I went through a few more really painful contractions and then suddenly they became less and less painful and it became easier to push. In fact, while I was pushing, I felt very little pain at all. Now they were instructing me on how to push more effectively and moving my legs into different positions to get her to come out easier. I realized that this was it! This was the real thing and I was about to meet my precious baby girl!
What’s Everyone Else Doing??
Leighton: He was at my side. Most of the time his hand was on me. On my head, on my shoulder, on my chest (not my boobs! LOL…my chest!) or my arm. He didn’t say much but I really didn’t need him to. He kissed me on the head a few times and would give my shoulders a little rub here and there. Everything he did was perfect.
Brittany: Continued to speak encouragement and reassurance. Held my left leg for most of the time I was pushing.
Student Midwife: Held my left leg after Brittany took a bathroom break (she was VERY pregnant!!).
Jean: Sitting next to me on the bed holding my right leg during contractions.
Betty & the Birth Assistant: I have no idea! They were “down there” somewhere doing “something.” hahahaha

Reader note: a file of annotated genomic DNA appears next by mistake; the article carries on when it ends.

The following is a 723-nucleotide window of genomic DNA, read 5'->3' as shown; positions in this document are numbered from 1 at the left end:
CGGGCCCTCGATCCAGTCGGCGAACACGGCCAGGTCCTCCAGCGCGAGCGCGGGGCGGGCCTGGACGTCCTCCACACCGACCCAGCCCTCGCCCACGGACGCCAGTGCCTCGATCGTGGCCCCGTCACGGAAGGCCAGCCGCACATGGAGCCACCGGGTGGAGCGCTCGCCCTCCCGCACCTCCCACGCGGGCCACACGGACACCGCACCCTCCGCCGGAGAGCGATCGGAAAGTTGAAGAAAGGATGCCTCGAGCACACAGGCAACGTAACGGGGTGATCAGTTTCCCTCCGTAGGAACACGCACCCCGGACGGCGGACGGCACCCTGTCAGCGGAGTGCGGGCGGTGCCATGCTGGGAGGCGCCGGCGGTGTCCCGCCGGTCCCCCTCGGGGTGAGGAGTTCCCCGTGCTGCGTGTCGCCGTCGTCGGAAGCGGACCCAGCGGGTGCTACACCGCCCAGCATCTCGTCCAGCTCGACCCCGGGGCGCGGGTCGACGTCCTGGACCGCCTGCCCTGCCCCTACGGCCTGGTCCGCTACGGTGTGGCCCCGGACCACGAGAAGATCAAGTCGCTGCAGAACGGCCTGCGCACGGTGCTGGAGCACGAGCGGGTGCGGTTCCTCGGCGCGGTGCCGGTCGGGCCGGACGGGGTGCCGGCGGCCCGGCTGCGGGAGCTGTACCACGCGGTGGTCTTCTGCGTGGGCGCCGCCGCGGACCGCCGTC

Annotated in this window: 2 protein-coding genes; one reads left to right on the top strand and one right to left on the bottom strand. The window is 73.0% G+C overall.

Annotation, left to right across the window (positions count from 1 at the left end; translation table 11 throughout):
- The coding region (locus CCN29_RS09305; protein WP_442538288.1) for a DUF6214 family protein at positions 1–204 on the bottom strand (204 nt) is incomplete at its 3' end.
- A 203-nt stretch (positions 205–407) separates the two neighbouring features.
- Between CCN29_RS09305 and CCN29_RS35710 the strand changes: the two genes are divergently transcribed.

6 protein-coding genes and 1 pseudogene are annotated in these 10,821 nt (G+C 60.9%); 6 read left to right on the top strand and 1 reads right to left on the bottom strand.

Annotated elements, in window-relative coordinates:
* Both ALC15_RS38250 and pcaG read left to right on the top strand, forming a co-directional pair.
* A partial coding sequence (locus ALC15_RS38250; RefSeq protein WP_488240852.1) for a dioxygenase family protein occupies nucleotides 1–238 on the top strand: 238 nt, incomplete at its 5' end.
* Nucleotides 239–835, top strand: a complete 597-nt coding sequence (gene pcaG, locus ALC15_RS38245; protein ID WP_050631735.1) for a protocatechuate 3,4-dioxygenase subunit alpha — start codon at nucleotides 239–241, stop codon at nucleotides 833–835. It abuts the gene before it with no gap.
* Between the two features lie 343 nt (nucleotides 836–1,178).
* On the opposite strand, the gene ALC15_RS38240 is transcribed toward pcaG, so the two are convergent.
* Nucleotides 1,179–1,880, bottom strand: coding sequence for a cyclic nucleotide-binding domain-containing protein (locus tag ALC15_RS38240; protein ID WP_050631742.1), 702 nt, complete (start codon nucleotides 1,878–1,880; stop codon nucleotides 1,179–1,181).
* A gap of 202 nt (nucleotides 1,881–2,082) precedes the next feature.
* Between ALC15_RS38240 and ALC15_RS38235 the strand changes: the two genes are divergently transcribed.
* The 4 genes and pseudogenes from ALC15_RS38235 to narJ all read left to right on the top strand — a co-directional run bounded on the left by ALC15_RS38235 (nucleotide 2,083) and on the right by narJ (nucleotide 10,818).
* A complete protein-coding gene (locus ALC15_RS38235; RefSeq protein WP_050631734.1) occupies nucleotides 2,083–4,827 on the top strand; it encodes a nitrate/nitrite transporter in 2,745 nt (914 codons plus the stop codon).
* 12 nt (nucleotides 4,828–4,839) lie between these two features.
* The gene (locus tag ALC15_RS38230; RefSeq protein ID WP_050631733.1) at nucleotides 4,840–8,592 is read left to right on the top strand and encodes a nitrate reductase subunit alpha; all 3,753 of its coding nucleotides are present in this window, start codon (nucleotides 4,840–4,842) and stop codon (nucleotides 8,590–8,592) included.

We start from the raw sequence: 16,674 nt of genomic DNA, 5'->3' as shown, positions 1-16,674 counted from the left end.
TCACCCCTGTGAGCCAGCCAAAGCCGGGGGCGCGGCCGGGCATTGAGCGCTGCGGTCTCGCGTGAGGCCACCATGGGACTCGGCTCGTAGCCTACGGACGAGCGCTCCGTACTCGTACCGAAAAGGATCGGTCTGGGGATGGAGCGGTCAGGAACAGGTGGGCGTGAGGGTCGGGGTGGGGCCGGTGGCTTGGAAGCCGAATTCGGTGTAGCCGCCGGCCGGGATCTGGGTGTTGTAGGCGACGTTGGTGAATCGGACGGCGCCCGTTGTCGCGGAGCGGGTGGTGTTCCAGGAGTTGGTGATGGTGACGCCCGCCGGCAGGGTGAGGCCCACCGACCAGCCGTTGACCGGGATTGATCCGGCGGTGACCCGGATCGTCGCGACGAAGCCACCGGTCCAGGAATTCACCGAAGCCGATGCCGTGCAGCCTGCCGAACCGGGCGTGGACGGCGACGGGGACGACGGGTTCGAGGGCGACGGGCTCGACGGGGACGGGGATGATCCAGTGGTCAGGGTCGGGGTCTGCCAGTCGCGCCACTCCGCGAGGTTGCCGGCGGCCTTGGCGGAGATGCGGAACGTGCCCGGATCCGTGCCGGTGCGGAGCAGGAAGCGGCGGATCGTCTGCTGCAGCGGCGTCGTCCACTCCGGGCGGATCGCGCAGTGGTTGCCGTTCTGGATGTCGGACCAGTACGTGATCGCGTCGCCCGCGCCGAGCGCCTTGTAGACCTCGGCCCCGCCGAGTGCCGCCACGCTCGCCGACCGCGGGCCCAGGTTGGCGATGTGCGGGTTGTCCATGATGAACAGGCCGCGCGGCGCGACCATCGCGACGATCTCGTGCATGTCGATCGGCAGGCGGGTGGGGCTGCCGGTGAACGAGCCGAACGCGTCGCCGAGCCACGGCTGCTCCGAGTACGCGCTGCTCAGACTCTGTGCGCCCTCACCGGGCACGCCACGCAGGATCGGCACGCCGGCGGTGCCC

I started to push for real now. It took me a little while to get the right push down. You kind of have to teach yourself what is right. It’s one of those things that you don’t exactly know what it’s supposed to feel like but once you get it right, you know you got it right and you try to do it the same way every time after that!
After pushing for what seemed like a relatively short time, she began to crown. From what I’m told, she had one sprig of hair poking out straight up! I heard everyone start giggling (keep in mind, my eyes were closed pretty much the ENTIRE time). I remember thinking, “What in the HECK could be so dang funny? What are they laughing at?!?” They eventually told me that she had a full head of hair and she had one alfalfa-like hair sticking straight up! This point of pushing was two steps forward, one step back. I would push and she would crown some and then retreat back in. Over and over.